The last step to completing the dresser is to attach the top. Normally I simply attach it with fasteners through the dovetailed rails that I wrote about in a previous post. However, I have had tapered sliding dovetails burning on my mind. I just got through writing an article for Popular Woodworking on how to cut tapered sliding dovetails. I did not know how much work it was to write an article, especially when they give you a specific word limit to write the entire article in.
While I was at the Woodworking Show in Conroe I was discussing the dresser with an attendee and he asked how I was going to attach the top. In fact, he said, “Are you going to use sliding dovetails?” I thought to myself, “What a great idea”. The fasteners themselves would be sufficient, but the sliding dovetail holds the top flat and allows for expansion and contraction. The problem is that I was under time constraints. Having to deliver the piece the day after I returned from the Woodworking Show posed some logistical difficulties! However, as the old saying goes, where there is a will there is a way.
I decided that I should go ahead and use the tapered sliding dovetails and so I went in the shop early in the morning on the day I was to deliver the piece and started cutting into the underneath of the finished dresser top! (Some may say I was crazy!)
I actually started by creating two tapered tail boards with a sliding dovetail plane.
I then transferred these pieces to the underneath of the top and knifed in a shoulder. Using my new crosscut saw made the task of cutting the tapered cuts in the top easy to accomplish.
I removed the bulk of the material with a chisel and then cleaned it up with a router plane.
After fitting the long tails to their respective tapered slots in the top, I glued and screwed them to the top of the dresser case. Here is the top in upright position showing the slots on the underneath side, as well as the attached tails to the case.
Hammering the top home, ready to blanket wrap for delivery!
I don’t know how, but I was able to accomplish all the above on a finished piece of furniture in just about 2 hours, then it was loading it up and driving 4 hours to Kerrville, Texas!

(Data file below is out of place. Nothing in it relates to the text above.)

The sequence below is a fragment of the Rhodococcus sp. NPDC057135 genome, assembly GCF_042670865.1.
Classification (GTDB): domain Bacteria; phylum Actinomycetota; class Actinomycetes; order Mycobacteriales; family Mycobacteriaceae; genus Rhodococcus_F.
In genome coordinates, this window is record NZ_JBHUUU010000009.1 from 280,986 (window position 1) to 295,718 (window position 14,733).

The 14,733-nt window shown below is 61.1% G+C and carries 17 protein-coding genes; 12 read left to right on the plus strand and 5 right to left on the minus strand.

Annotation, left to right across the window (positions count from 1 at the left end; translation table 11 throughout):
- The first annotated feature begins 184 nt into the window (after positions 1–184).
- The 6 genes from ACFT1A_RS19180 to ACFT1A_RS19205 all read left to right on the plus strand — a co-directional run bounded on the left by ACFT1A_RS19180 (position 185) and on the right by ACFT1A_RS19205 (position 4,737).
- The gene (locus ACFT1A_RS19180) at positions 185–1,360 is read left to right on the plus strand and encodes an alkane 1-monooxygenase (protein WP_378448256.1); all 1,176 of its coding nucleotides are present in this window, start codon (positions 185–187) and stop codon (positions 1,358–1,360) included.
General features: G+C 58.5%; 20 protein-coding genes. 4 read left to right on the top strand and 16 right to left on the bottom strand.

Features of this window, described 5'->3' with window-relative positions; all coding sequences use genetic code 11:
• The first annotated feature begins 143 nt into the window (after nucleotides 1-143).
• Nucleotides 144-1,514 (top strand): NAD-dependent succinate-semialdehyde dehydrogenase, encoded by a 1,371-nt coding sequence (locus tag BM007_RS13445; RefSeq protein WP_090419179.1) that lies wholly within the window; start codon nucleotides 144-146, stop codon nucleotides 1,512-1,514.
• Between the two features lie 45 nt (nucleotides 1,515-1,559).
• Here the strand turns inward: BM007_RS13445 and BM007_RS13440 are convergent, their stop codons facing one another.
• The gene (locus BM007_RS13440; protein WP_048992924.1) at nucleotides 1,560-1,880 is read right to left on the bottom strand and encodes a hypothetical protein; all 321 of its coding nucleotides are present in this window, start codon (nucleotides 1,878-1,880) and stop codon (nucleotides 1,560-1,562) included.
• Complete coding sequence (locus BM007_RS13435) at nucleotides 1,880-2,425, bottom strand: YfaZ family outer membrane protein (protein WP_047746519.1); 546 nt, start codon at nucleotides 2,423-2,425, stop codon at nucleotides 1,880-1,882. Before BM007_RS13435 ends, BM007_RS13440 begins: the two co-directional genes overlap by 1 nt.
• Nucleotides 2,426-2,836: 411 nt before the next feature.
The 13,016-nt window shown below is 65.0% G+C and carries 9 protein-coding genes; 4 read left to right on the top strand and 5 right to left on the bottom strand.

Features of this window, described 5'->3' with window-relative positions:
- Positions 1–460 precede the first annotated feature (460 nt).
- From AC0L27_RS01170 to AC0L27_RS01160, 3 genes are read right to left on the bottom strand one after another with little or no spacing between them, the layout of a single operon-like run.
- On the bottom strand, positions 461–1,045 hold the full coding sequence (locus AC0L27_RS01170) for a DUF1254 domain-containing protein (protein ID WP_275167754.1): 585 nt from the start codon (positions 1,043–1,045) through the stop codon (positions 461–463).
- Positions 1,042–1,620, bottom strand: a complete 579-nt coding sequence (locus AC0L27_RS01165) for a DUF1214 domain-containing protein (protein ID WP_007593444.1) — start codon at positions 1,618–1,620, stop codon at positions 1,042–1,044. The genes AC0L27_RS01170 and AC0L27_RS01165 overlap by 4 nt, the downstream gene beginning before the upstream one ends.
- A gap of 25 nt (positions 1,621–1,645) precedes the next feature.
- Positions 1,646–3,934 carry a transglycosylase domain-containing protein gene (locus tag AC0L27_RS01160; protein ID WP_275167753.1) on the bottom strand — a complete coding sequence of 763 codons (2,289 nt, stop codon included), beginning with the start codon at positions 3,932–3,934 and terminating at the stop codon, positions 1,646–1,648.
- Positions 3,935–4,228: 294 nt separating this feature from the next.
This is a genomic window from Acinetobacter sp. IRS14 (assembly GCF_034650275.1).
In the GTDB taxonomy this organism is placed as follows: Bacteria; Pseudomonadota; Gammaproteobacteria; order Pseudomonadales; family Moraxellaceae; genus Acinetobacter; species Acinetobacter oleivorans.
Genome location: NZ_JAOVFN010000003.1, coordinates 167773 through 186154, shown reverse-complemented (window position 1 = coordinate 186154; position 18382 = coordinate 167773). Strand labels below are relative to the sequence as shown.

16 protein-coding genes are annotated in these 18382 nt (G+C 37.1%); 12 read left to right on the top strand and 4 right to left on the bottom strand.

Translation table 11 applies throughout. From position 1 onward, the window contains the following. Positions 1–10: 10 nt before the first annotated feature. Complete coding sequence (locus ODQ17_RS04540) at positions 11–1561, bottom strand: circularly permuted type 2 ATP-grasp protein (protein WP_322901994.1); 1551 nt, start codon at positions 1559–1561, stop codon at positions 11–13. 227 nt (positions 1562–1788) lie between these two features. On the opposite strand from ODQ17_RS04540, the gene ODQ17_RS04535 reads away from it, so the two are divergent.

Now I told you all that I was not going to enter the Texas Furniture Makers Show, but I spoke with the customer of the dresser and they agreed to allow me to enter it in the show, for which I was grateful.
Tomorrow is the awards ceremony in Kerrville Texas where there are about 60 pieces of the finest furniture on display. If you get a chance to get down to the Show, it will be well worth your time. The show will be open for the rest of the month.
Visit the Kerr Arts and Cultural Center website (where the show is held) for more information.
Good Luck at the show!
I plan to get out there this weekend and see your work.
Thank you Bill, There is sure a lot of very nice pieces at the show this year. I think you will enjoy seeing all of them. Plus Jim has a very nice tool collection that is worth seeing. You might call the center to see when his collection is open for viewing.
Frank, did you rip the tails and glue them down to the existing frame or did you screw them into the side of the frame or both. If you hadn’t used the sliding dovetail how would you have attached the top?
I created the tapered tails and then ripped them off and glued and screwed them to the frame. I did also use screws to attach the top. I could have gone with screws alone but I felt like the dovetail would aid in keeping the top flat. However, I have been successful with using screws alone.
Hope that helps!